Following a resurgence in performance artwork as a medium in the last few years, artist Nick Mauss brought his first performance piece to Frieze London this year in collaboration with the Frieze Projects programme. Previously famed for his sculptural and paint work, Mauss created a 'living stage' in which he responded to the social and flowing aspect of Frieze as a whole by working with choreographer Kenneth Tindall of the Northern Ballet to develop a new ballet every day, accompanied by newly commissioned text and musical pieces from Kim Gordon and Juliana Huxtable, entitled 1NVERS1ONS.
Gordon, of cult band Sonic Youth, has transcended her role as a musician by exploring performance and paint in her practice, exhibiting a unique performance piece daily whilst also showing a series of paintings represented by 303 Gallery. Whilst her paintings are questionable, with Instagram users asking her to "stick to the music" as they posed by her rather arbitrary paint splatters stating "Bad Adult", "One Way Mirror" and "Cloaked Light", her performances were raw and guttural, exposing her ability to still have a dynamic stage presence. Accompanied by 5 ballet dancers from the National Youth Ballet, Kim experimented with the limitations of her guitar, alternating between spoken word and singing, as the dancers integrated with her own performance.
Kim has been an iconoclastic figure within arts and culture over the last 3 decades - from her music with Sonic Youth until their official disbandment following her and Thurston Moore's artistic and marital split in 2011, to her noise guitar project with Nace entitled Body/Head. Working with visual culture and critical theory she has established herself as a figurehead in art circles, writing for ArtForum and curating several shows for many New York based art galleries. Her presence at Frieze this year was both welcomed and well attended, with crowds flocking to the living stage in such vast numbers that it made it difficult at times for the ballet dances to conduct their performance, which seemingly pissed a lot of "serious art viewers" off.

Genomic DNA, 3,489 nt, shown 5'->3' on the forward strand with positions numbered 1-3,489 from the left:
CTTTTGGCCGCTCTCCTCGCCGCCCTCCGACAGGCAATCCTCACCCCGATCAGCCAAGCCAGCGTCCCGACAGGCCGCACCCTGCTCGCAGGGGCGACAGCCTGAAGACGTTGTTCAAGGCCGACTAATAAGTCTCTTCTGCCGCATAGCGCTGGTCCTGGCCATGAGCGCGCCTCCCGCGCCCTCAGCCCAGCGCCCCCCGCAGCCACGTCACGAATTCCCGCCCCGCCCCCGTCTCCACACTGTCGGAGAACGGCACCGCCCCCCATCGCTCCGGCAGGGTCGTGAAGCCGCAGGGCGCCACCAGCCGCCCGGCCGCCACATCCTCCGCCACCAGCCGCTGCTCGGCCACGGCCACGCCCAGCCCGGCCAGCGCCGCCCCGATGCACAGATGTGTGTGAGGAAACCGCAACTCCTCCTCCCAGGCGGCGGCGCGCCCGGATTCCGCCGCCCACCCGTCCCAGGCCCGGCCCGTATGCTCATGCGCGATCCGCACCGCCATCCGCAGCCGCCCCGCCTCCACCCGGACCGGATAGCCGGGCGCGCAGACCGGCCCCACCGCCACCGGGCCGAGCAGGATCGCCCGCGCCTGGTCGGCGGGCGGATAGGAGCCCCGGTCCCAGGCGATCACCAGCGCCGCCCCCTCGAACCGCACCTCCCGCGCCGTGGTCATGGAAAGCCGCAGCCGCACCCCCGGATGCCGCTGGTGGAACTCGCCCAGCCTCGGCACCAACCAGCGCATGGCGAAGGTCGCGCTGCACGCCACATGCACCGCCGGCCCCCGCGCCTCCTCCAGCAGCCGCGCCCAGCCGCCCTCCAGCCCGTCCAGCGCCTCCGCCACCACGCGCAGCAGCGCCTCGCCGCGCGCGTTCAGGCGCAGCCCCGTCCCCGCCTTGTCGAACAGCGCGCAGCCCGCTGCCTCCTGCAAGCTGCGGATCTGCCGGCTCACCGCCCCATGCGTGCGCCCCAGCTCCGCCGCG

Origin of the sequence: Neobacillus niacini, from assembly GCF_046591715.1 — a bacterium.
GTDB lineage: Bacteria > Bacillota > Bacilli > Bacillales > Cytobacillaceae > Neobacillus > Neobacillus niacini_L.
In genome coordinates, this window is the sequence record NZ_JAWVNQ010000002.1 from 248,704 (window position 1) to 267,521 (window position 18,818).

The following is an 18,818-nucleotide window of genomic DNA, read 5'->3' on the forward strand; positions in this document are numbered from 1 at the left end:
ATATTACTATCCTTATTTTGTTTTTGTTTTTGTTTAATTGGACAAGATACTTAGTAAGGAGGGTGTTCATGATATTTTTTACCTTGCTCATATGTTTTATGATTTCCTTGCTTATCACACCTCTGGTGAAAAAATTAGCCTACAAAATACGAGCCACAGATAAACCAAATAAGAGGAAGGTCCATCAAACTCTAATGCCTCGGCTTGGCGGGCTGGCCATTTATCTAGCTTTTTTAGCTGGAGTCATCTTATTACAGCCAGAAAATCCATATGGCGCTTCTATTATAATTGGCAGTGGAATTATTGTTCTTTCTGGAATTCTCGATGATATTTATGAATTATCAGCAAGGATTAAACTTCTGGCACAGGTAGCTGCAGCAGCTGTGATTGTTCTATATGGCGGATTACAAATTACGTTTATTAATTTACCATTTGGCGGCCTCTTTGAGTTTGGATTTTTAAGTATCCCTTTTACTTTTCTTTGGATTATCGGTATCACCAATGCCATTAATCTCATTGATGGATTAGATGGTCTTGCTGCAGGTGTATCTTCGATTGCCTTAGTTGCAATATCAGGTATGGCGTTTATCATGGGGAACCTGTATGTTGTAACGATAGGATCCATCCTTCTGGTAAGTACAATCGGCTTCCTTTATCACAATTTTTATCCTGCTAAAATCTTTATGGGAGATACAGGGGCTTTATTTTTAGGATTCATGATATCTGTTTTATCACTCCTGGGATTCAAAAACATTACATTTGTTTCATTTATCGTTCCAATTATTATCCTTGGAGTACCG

It is always kind of questionable when a musician decides they want to be an artist, or a writer wants to be a filmmaker, or any creative tries their hand at a new cultural endeavour, however the wealth of experience and passion Kim has always brought to her scene and others has generated a genuinely poignant artistic presence. Except her paintings, they were shit.